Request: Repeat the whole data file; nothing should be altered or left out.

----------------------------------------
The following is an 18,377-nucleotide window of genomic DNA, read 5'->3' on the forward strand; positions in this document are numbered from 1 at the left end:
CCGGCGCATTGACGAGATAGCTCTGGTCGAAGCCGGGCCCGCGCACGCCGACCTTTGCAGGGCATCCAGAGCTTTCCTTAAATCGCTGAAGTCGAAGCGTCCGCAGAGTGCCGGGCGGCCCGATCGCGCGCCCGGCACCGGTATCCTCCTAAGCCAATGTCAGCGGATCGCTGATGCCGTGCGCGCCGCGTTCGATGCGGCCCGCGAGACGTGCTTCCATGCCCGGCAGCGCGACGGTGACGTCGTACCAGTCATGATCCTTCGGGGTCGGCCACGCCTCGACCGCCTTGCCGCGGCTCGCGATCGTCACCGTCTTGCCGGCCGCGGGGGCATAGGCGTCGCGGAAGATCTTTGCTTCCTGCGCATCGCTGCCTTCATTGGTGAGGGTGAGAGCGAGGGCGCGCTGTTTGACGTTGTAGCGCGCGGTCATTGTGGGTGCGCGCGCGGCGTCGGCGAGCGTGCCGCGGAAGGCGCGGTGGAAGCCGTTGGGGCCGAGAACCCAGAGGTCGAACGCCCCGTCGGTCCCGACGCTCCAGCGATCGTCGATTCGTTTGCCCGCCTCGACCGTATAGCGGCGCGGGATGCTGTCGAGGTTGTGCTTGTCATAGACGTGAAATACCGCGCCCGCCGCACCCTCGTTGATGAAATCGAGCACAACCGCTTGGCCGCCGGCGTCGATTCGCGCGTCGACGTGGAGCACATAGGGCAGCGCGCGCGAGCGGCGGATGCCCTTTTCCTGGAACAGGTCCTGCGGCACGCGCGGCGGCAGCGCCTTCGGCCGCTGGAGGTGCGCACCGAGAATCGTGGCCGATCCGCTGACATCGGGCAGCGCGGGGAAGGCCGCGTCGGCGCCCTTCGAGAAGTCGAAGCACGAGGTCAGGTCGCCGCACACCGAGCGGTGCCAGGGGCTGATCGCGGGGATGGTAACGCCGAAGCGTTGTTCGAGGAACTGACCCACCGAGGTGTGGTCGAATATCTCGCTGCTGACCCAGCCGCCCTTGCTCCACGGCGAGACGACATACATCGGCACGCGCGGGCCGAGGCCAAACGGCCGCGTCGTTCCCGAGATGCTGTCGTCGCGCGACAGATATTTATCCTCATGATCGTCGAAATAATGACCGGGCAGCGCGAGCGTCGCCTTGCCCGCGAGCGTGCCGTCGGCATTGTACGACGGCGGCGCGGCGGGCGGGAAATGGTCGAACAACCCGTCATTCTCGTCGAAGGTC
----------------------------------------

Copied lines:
The following is an 18,377-nucleotide window of genomic DNA, read 5'->3' on the forward strand; positions in this document are numbered from 1 at the left end:
CCGGCGCATTGACGAGATAGCTCTGGTCGAAGCCGGGCCCGCGCACGCCGACCTTTGCAGGGCATCCAGAGCTTTCCTTAAATCGCTGAAGTCGAAGCGTCCGCAGAGTGCCGGGCGGCCCGATCGCGCGCCCGGCACCGGTATCCTCCTAAGCCAATGTCAGCGGATCGCTGATGCCGTGCGCGCCGCGTTCGATGCGGCCCGCGAGACGTGCTTCCATGCCCGGCAGCGCGACGGTGACGTCGTACCAGTCATGATCCTTCGGGGTCGGCCACGCCTCGACCGCCTTGCCGCGGCTCGCGATCGTCACCGTCTTGCCGGCCGCGGGGGCATAGGCGTCGCGGAAGATCTTTGCTTCCTGCGCATCGCTGCCTTCATTGGTGAGGGTGAGAGCGAGGGCGCGCTGTTTGACGTTGTAGCGCGCGGTCATTGTGGGTGCGCGCGCGGCGTCGGCGAGCGTGCCGCGGAAGGCGCGGTGGAAGCCGTTGGGGCCGAGAACCCAGAGGTCGAACGCCCCGTCGGTCCCGACGCTCCAGCGATCGTCGATTCGTTTGCCCGCCTCGACCGTATAGCGGCGCGGGATGCTGTCGAGGTTGTGCTTGTCATAGACGTGAAATACCGCGCCCGCCGCACCCTCGTTGATGAAATCGAGCACAACCGCTTGGCCGCCGGCGTCGATTCGCGCGTCGACGTGGAGCACATAGGGCAGCGCGCGCGAGCGGCGGATGCCCTTTTCCTGGAACAGGTCCTGCGGCACGCGCGGCGGCAGCGCCTTCGGCCGCTGGAGGTGCGCACCGAGAATCGTGGCCGATCCGCTGACATCGGGCAGCGCGGGGAAGGCCGCGTCGGCGCCCTTCGAGAAGTCGAAGCACGAGGTCAGGTCGCCGCACACCGAGCGGTGCCAGGGGCTGATCGCGGGGATGGTAACGCCGAAGCGTTGTTCGAGGAACTGACCCACCGAGGTGTGGTCGAATATCTCGCTGCTGACCCAGCCGCCCTTGCTCCACGGCGAGACGACATACATCGGCACGCGCGGGCCGAGGCCAAACGGCCGCGTCGTTCCCGAGATGCTGTCGTCGCGCGACAGATATTTATCCTCATGATCGTCGAAATAATGACCGGGCAGCGCGAGCGTCGCCTTGCCCGCGAGCGTGCCGTCGGCATTGTACGACGGCGGCGCGGCGGGCGGGAAATGGTCGAACAACCCGTCATTCTCGTCGAAGGTC